Thoughts and prayers don’t do the job

The way the Norwegian prime minister responded to events earlier this year was exemplary – Published on political blonde, by Joan Smith, November 9, 2011.

From time to time, every country has to deal with tragic events. It’s a sad requirement of a politician’s job to respond to terrorist attacks, fatal fires and the multiple fatalities caused by motorway pile-ups such as last weekend’s dreadful collisions on the M5. In such circumstances, we need public figures to speak for us, expressing sympathy for the victims and acknowledging a collective feeling of sorrow in the face of sudden death and destruction.  

Not to be touched by such events would be inhuman. But each time another disaster or tragedy starts to unfold, I can’t help wishing that the people who speak on our behalf would use a little more imagination and eloquence. The conventional formula that the victims and their families are “in our thoughts and prayers” exhausted its meaning a long time ago, so much so that, however well-intended, it sounds thoughtless and insincere. It’s become an empty ritual, especially in a country where millions of people never attend a church, mosque or synagogue … //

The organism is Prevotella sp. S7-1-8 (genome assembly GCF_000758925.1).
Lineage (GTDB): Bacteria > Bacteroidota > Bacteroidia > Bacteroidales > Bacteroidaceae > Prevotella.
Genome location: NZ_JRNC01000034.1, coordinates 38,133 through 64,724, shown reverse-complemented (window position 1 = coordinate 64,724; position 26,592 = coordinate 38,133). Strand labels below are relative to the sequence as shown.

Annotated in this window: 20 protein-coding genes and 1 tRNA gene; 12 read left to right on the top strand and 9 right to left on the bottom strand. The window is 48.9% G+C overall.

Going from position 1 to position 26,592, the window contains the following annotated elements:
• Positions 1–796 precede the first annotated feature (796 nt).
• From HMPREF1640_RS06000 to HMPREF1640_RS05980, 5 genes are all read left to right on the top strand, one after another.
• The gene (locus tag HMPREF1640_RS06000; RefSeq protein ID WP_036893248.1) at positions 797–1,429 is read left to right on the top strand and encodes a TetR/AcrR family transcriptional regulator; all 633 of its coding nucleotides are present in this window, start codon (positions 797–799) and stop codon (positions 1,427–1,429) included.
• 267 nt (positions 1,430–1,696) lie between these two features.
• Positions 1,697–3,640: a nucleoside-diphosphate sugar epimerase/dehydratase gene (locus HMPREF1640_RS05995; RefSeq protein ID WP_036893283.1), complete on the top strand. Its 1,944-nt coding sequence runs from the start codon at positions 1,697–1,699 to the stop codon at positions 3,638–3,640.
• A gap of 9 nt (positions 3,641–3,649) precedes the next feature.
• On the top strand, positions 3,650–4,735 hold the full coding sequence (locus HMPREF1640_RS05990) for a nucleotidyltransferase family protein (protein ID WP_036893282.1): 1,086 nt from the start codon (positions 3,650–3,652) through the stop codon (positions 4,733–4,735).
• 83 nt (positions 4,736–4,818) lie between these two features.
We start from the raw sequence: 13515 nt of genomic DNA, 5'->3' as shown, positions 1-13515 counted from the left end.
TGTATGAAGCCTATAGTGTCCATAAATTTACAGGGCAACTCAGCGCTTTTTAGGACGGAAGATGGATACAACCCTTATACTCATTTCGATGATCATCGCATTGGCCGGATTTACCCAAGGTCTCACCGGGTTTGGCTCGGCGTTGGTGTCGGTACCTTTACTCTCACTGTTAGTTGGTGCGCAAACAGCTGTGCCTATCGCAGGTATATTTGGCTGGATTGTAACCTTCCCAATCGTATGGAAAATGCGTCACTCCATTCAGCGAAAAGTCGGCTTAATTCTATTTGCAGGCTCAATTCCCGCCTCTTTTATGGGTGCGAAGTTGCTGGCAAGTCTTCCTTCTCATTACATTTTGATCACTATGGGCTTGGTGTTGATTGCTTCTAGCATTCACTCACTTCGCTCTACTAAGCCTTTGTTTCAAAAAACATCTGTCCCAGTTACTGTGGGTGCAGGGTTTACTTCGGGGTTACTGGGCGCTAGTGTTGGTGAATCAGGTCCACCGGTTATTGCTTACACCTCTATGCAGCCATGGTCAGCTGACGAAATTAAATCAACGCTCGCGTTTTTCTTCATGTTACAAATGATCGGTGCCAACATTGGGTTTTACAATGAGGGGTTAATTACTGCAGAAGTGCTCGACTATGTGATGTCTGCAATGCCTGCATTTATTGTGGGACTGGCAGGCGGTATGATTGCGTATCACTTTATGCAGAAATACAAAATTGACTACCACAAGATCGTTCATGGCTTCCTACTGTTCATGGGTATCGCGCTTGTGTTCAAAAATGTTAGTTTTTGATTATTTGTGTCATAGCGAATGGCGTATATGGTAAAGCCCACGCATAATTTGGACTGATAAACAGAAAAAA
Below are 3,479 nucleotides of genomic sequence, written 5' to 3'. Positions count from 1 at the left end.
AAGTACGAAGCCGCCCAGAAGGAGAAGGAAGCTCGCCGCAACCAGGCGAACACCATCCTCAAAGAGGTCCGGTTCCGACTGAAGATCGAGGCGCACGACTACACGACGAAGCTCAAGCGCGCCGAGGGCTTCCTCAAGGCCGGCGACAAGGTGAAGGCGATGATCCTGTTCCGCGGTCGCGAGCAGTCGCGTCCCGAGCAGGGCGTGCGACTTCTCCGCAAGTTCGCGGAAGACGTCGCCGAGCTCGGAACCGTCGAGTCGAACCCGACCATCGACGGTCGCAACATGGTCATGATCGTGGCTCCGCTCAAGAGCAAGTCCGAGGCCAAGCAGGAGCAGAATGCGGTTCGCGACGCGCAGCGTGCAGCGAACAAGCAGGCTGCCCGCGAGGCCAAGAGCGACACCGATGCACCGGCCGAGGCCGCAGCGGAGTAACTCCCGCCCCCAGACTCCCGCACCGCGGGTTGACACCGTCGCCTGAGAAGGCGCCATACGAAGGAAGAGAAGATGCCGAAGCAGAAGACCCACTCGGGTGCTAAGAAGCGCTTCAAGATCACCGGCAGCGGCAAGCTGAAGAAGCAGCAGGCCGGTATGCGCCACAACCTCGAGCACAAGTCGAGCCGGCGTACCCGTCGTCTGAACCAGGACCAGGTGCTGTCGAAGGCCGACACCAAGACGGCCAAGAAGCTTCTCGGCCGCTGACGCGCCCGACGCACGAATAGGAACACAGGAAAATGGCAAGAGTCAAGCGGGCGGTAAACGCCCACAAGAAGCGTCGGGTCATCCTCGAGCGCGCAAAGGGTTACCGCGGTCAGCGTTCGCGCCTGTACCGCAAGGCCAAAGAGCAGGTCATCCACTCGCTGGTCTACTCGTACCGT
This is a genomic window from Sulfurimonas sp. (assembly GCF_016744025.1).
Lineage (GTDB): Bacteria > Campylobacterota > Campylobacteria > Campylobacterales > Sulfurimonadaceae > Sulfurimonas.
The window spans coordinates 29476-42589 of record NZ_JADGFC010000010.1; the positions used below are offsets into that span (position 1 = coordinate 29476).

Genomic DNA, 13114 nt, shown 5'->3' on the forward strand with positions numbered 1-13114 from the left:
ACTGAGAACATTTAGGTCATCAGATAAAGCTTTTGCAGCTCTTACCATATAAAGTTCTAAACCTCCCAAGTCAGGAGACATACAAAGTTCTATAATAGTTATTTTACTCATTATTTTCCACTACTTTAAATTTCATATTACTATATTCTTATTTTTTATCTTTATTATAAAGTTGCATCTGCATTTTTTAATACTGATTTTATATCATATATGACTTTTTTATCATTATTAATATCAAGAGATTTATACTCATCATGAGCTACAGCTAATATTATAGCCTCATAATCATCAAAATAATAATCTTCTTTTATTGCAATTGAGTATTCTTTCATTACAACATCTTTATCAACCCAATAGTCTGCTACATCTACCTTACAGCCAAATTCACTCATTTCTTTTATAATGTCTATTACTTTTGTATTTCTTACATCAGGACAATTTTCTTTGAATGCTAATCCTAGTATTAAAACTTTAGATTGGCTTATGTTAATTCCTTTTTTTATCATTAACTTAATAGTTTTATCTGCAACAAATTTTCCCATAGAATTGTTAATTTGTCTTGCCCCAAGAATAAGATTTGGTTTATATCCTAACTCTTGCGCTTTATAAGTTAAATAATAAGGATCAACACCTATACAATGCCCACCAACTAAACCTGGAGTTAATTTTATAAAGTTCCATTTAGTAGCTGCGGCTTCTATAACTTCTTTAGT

… Just to be clear, I’m not calling for gushing displays of emotion. In 1997, Tony Blair went to the opposite extreme with his speech about the death of Diana, Princess of Wales, creating one of the best-known sound bites of his premiership when he called her “the people’s princess”. But Blair’s public displays of feeling always had an actorish quality, as though he knew perfectly well how it was all going down with his intended audience.

Earlier this year, after Anders Breivik cold-bloodedly murdered dozens of people in Oslo and on the island of Utoya, I was hugely impressed by the response of the Norwegian prime minister. Jens Stoltenberg managed to strike exactly the right note, sounding genuinely moved and at the same time talking about his country’s values. It was a rare demonstration of sincerity and human solidarity, and I wish our leaders would learn something from it. (full text).

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